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course  

EN[kɔːs]
US
Fcours
  • NomPLcourses
    1. A sequence of events.
      1. The normal course of events seems to be just one damned thing after another. ‎
      2. The course of true love never did run smooth.
      3. I need to take a French course. ‎
      4. We offer seafood as the first course. ‎
      5. He appointed [ …] the courses of the priests.
    2. A path that something or someone moves along.
      1. His illness ran its course. ‎
      2. The cross-country course passes the canal. ‎
      3. The ship changed its course 15 degrees towards south. ‎
      4. A course was plotted to traverse the ocean. ‎
    3. (nautical) The lowest square sail in a fully rigged mast, often named according to the mast.
      1. Main course and mainsail are the same thing in a sailing ship. ‎
    4. (in the plural, courses, obsolete, euphemistic) Menses.
      1. A row or file of objects.
        1. On a building that size, two crews could only lay two courses in a day. ‎
      2. (music) A string on a lute.
        1. (music) A pair of strings played together in some musical instruments, like the vihuela.
        2. VerbeSGcoursesPRcoursingPT, PPcoursed
          1. To run or flow (especially of liquids and more particularly blood).
            1. The oil coursed through the engine.
            2. Blood pumped around the human body courses throughout all its veins and arteries.
          2. To run through or over.
            1. To pursue by tracking or estimating the course taken by one's prey; to follow or chase after.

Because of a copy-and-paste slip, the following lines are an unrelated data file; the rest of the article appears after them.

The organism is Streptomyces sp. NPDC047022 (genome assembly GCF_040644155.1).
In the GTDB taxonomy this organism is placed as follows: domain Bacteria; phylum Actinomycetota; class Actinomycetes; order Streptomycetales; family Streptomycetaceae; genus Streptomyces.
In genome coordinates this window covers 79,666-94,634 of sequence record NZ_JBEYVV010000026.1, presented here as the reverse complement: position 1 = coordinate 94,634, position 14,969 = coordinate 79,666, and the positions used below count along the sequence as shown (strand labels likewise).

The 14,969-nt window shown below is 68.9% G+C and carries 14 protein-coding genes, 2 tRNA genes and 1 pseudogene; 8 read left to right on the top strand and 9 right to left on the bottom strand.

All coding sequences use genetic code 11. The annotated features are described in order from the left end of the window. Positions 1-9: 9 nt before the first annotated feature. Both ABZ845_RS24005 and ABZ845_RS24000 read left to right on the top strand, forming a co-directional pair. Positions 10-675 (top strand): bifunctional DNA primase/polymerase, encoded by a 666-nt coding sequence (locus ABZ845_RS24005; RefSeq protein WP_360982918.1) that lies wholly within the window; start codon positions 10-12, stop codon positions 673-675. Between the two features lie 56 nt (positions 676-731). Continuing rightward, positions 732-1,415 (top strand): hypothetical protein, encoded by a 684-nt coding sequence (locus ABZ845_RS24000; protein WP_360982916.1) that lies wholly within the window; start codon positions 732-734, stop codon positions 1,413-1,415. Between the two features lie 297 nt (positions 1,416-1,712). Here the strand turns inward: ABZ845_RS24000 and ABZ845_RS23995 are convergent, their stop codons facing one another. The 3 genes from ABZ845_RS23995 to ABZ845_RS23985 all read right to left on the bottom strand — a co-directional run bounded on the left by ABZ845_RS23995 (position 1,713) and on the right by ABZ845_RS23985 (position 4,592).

1. To cause to chase after or pursue game.
                1. to course greyhounds after deer
            2. Adverbe
              1. COL Alternative form of of course.
              2. Plus d'exemples
                1. Utilisé au milieu de la phrase
                  • "Of course violence against women is not limited to Islamic countries but Islamic countries have become stigmatised as being mysogynist societies which are inherently anti-women."
                  • We finished the main course in short order and called for more wine.
                  • The stocky Apache released his burden and sank to his knees, his head bending forward and thrusting into the sand as the pain from the gut-shots began to course through his body.
                2. Utilisé dans la fin de la phrase
                  • I was finding college too hard, so I dropped science and switched to an easier course.
                  • At the king's coronation feast, several subtleties were served between main courses.
                  • I needed a waiver from the department head to take the course because I didn't technically have the prerequisite courses.

              Meaning of course for the defined word.

              Grammaticalement, ce mot "course" est un adverbe, plus spécifiquement, un adverbes incomparable. C'est aussi un nom, plus spécifiquement, un noms dénombrable. C'est aussi un verbe.
              • Partie du discours Hiérarchie
                1. Adverbes
                  • Adverbes incomparable
                  • Noms
                    • Noms Dénombrable
                    • Verbes
                    Difficulté: Niveau 1
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                    Facile     ➨     Difficile
                    Définition: Niveau 9
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                    Précis    ➨     Polyvalent
                    Liens Connexes:
                    1. fr course
                    2. en courses
                    3. fr courses
                    4. en courser
                    5. fr coursez
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